Investors Retreat after Positive Economic Data Reports05-17-2016 |
Sources: Equity Market, Fixed Income and REIT returns from JP Morgan as of 05/13/16. Rates and Economic Calendar Data from Bloomberg as of 05/17/16.
Positive reports on retail sales, producer prices and consumer sentiment were not enough to stave off a decline in stock prices at the end of the week as the Dow Jones Industrial Average (DJIA) finished Friday down 185 points to a closing level of 17535. Friday’s sell-off was widespread as all 10 sectors of the S&P 500 index (S&P 500) finished lower for the day. Overall for the week, the DJIA lost 1.04% while the S&P 500 declined by 0.44%. International markets were also slightly down for the week with the MSCI EAFE index and the MSCI Emerging Market index finishing lower by 0.25% and 1.125% respectively. On the other hand, bond markets, which generally tend to benefit from increases in stock market volatility, finished higher for the week as the Barclays US Aggregate index advanced by 0.28% and the Barclays US Municipal Bond 10 Year index gained 0.25%.
Some of the apprehension that investors may be feeling at this stage is that the positive stream of economic data reports coming out of the U.S. are putting the Federal Reserve in a position where they will more than likely raise interest rates by another 25 Bp (i.e. 0.25%) at either their June or July meeting. In other words, good news is bad news in this context. Additional tightenings by the Fed could lead to a further strengthening of the U.S. Dollar and have an impact on U.S. large cap, multi-national companies that derive a significant portion of their revenue overseas. Some also fear that a strong U.S. Dollar could cripple the impish economic recovery taking place in Europe as well as other developed and emerging market regions of the world. The outlook for Europe is even more unclear as investors await the results of a potential exit by Great Britain from the European Union (a.k.a. “Brexit”). As a result, global stock markets took on more of a “risk-off” stance last week and the U.S stock market, measured by the S&P 500, is now essentially flat for the year of 2016.
At Hennion & Walsh, we see opportunities ahead for investors in a slow growth economic environment accompanied by gradual interest rate increases by the Fed, and perhaps intermittent sales of existing U.S. Treasuries on their balance sheet, if they consider a wide range of asset classes and sectors in a diversified portfolio framework. To hear more about the current areas of the market that we find attractive or to request a free portfolio review, please speak with your Hennion & Walsh Financial Advisor or a member of the Hennion & Walsh Asset Management Team.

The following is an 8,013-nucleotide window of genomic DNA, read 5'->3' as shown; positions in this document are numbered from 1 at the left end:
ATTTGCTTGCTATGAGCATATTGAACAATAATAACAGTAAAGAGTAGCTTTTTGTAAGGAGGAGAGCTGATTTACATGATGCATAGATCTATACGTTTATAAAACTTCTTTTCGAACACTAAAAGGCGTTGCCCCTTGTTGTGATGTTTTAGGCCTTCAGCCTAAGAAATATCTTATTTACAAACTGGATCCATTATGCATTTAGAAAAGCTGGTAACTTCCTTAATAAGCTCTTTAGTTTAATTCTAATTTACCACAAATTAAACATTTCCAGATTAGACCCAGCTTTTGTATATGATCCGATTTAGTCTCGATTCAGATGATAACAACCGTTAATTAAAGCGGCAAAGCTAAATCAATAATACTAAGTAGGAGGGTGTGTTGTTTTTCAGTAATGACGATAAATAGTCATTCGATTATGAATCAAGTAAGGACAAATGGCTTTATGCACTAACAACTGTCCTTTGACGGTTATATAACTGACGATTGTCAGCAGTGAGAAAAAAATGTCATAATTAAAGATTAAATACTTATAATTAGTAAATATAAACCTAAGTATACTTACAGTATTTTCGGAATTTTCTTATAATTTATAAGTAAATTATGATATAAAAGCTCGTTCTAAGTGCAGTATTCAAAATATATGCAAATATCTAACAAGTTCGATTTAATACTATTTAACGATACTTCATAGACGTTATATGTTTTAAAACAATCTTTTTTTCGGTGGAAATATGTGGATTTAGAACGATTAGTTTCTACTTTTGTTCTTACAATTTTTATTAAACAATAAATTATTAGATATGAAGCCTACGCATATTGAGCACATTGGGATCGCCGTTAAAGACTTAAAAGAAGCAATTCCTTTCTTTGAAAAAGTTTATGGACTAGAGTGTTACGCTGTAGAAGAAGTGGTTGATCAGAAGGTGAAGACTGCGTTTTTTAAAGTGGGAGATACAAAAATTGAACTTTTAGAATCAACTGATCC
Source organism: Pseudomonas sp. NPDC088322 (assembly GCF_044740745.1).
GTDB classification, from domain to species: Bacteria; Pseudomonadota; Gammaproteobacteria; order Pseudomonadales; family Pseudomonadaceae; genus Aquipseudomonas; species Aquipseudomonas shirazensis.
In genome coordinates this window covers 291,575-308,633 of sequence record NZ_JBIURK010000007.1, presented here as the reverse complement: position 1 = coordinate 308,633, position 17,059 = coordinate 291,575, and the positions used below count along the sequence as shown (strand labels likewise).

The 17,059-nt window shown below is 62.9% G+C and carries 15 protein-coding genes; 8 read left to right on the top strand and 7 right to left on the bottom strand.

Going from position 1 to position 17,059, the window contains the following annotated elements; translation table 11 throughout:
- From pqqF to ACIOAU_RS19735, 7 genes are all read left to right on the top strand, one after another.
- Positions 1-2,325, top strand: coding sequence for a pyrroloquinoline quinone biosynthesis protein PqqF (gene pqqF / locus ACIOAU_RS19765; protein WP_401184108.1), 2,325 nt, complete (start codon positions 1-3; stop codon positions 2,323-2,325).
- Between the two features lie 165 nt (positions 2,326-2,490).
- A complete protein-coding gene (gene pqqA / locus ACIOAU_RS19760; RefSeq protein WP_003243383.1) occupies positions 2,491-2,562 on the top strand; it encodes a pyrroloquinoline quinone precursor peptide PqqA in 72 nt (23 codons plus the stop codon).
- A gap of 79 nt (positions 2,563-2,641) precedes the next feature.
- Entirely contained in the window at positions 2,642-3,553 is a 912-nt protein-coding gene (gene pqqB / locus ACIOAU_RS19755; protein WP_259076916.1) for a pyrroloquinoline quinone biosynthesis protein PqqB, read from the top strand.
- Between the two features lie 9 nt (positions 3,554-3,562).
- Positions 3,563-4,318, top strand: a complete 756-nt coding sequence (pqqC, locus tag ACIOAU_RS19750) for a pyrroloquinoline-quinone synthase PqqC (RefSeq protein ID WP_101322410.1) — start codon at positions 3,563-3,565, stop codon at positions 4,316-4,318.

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Investing in foreign securities presents certain risks not associated with domestic investments, such as currency fluctuation, political and economic instability, and different accounting standards. This may result in greater share price volatility. These risks are heightened in emerging markets.
There are special risks associated with an investment in real estate, including credit risk, interest rate fluctuations and the impact of varied economic conditions. Distributions from REIT investments are taxed at the owner’s tax bracket.
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MSCI- EAFE: The Morgan Stanley Capital International Europe, Australasia and Far East Index, a free float-adjusted market capitalization index that is designed to measure developed-market equity performance, excluding the United States and Canada.
MSCI-Emerging Markets: The Morgan Stanley Capital International Emerging Market Index, is a free float-adjusted market capitalization index that is designed to measure the performance of global emerging markets of about 25 emerging economies.
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ML BOFA US Corp Mstr [Merill Lynch US Corporate Master]: The Merrill Lynch Corporate Master Market Index is a statistical composite tracking the performance of the entire US corporate bond market over time.
ML Muni Master [Merill Lynch US Corporate Master]: The Merrill Lynch Municipal Bond Master Index is a broad measure of the municipal fixed income market.
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DJ Equity REIT Index represents all publicly traded real estate investment trusts in the Dow Jones U.S. stock universe classified as Equity REITs according to the S&P Dow Jones Indices REIT Industry Classification Hierarchy. These companies are REITSs that primarily own and operate income-producing real estate.